When you think about planning for death, the most apparent assets to plan for include personal property, real estate, and investments. But you probably don’t think about your digital assets – and they deserve your attention as well.
A digital asset is an electronic record which an individual has a right to or an interest in. This includes files or photos saved on computers, smart phones or tablets, as well as email accounts, social media accounts, contact lists, calendars, texts messages, music, cryptocurrencies and more. 1
It’s important to plan for these digital assets. Some estate planning clients may prefer to focus on assets that have obvious monetary value, but digital assets may also have tangible worth along with their emotional value. Cryptocurrency, PayPal or other digital accounts, loyalty rewards programs and IRS e-filings are all digital assets. Establishing a strategy for your digital assets can prevent online account information from being stolen. Imagine the losses to your estate: financial (a hacker accessing your bank account via online bill payment) or emotional (social media accounts overrun with inappropriate photos and virus-spreading spam while your family and friends are still grieving). It’s better to address these issues now than leave no instructions and risk your loved ones having to handle these challenges when you are gone. 2 You can direct that your digital assets be transferred, preserved, or destroyed per your instructions.
New estate laws take digital assets into account. Most states now have passed the Uniform Fiduciary Access to Digital Assets Act (UFADAA).A revised version of this Act was passed in Indiana in 2016. It allows a decedent’s personal representative or trustee to access and manage digital assets and electronic communications.3 This law allows an executor to treat digital assets like any other asset the deceased owned. But unlike a physical object, digital assets are more complicated because each digital platform has its own set of rules.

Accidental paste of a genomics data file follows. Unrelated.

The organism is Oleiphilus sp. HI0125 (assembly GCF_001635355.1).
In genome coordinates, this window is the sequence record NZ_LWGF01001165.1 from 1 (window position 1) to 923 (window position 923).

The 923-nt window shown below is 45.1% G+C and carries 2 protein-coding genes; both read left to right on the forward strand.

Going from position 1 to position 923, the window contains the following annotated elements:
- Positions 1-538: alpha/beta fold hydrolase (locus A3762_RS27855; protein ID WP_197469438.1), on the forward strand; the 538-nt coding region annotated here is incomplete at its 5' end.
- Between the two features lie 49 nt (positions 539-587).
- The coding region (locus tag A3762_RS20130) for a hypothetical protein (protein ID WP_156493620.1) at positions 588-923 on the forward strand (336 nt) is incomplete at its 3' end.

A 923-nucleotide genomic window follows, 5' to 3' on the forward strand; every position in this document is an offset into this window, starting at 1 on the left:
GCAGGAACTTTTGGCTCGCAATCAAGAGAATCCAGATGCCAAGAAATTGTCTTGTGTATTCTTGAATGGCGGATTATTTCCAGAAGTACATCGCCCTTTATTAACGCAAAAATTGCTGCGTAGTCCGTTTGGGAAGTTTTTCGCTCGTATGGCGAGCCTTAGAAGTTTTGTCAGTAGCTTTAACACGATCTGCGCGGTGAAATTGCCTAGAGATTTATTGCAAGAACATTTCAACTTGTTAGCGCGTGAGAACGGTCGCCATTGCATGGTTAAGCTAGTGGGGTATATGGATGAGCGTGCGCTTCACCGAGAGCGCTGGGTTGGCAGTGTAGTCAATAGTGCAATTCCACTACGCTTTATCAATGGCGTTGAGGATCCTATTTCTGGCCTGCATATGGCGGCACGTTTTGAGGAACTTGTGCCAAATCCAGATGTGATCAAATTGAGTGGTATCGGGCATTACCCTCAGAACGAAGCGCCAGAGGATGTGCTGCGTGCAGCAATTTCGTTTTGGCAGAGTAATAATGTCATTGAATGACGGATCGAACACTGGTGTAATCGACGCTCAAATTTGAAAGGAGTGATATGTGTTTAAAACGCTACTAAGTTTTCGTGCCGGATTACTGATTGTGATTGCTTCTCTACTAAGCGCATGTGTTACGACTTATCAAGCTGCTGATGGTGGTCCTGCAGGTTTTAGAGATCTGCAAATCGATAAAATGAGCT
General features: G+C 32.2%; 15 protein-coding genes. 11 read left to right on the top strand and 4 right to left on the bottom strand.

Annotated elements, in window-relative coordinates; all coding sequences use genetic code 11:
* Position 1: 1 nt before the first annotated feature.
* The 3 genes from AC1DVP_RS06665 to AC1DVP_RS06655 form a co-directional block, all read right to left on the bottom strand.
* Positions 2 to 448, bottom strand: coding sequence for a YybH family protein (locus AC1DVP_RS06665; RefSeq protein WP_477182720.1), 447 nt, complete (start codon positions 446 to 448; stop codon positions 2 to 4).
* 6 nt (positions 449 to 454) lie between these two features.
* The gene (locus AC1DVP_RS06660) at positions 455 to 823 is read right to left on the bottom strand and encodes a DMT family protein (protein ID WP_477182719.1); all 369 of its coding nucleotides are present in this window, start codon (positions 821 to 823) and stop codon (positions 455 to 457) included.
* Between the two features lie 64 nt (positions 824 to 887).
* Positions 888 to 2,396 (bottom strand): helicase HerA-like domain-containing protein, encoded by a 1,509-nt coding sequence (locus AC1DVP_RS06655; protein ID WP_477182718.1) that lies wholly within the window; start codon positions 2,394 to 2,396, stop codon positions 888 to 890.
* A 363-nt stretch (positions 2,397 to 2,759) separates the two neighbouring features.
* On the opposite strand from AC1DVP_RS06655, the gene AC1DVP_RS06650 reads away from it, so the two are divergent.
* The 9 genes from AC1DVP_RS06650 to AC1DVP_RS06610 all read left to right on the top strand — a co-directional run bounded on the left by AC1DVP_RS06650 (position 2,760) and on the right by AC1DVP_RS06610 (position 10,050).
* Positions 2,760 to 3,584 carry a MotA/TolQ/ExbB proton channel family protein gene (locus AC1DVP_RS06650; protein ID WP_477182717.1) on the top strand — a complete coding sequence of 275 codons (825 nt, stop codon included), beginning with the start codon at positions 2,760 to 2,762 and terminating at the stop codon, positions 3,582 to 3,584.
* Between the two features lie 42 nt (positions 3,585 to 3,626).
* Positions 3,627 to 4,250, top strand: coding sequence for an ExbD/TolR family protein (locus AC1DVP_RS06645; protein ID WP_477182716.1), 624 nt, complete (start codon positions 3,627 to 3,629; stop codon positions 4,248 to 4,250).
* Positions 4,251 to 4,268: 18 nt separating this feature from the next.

So, what should a client do? Disposing of or saving digital assets requires planning, especially social media accounts. Make sure the executor of your estate is technologically astute, or appoint a second executor just to handle your digital assets. Each social media platform has its own policy for memorialising or disposing of accounts, and they often require certified copies of death certificates. 4, 5
When planning for your digital assets, you should include a digital asset map for your executor. List all of your digital assets and all accounts’ usernames and passwords. This document must be stored in a secure way that can be given upon your death to your executor. Your executor does not need to see this information until you pass away or are unable to maintain your digital profiles and accounts. You can even leave instructions for your executor to delete all assets without anyone viewing them.
For additional information on this topic, please reach out to your estate planning attorney. If you need a referral to an estate planning attorney, please give the Financial Plans & Strategies team a call at 317-882-7675.